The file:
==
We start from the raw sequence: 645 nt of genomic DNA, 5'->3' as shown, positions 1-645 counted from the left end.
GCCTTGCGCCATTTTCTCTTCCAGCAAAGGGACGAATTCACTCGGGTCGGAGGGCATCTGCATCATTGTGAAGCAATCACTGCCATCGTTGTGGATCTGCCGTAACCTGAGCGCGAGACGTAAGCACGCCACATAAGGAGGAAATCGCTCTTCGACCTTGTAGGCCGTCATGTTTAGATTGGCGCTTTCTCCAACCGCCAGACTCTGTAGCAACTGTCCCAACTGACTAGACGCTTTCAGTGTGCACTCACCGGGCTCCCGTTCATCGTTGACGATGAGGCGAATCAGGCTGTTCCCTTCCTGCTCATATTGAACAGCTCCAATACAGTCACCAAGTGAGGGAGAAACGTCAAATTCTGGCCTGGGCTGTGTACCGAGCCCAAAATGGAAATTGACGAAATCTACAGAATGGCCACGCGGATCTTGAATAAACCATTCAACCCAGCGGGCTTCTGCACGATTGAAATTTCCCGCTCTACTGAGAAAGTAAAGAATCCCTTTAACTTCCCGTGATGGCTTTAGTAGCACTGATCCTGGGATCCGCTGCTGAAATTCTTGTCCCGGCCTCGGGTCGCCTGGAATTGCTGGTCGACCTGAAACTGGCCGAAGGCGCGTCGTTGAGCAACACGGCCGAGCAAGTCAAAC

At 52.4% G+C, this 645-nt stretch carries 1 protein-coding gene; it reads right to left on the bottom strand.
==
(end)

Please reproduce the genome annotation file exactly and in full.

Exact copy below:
We start from the raw sequence: 645 nt of genomic DNA, 5'->3' as shown, positions 1-645 counted from the left end.
GCCTTGCGCCATTTTCTCTTCCAGCAAAGGGACGAATTCACTCGGGTCGGAGGGCATCTGCATCATTGTGAAGCAATCACTGCCATCGTTGTGGATCTGCCGTAACCTGAGCGCGAGACGTAAGCACGCCACATAAGGAGGAAATCGCTCTTCGACCTTGTAGGCCGTCATGTTTAGATTGGCGCTTTCTCCAACCGCCAGACTCTGTAGCAACTGTCCCAACTGACTAGACGCTTTCAGTGTGCACTCACCGGGCTCCCGTTCATCGTTGACGATGAGGCGAATCAGGCTGTTCCCTTCCTGCTCATATTGAACAGCTCCAATACAGTCACCAAGTGAGGGAGAAACGTCAAATTCTGGCCTGGGCTGTGTACCGAGCCCAAAATGGAAATTGACGAAATCTACAGAATGGCCACGCGGATCTTGAATAAACCATTCAACCCAGCGGGCTTCTGCACGATTGAAATTTCCCGCTCTACTGAGAAAGTAAAGAATCCCTTTAACTTCCCGTGATGGCTTTAGTAGCACTGATCCTGGGATCCGCTGCTGAAATTCTTGTCCCGGCCTCGGGTCGCCTGGAATTGCTGGTCGACCTGAAACTGGCCGAAGGCGCGTCGTTGAGCAACACGGCCGAGCAAGTCAAAC

At 52.4% G+C, this 645-nt stretch carries 1 protein-coding gene; it reads right to left on the bottom strand.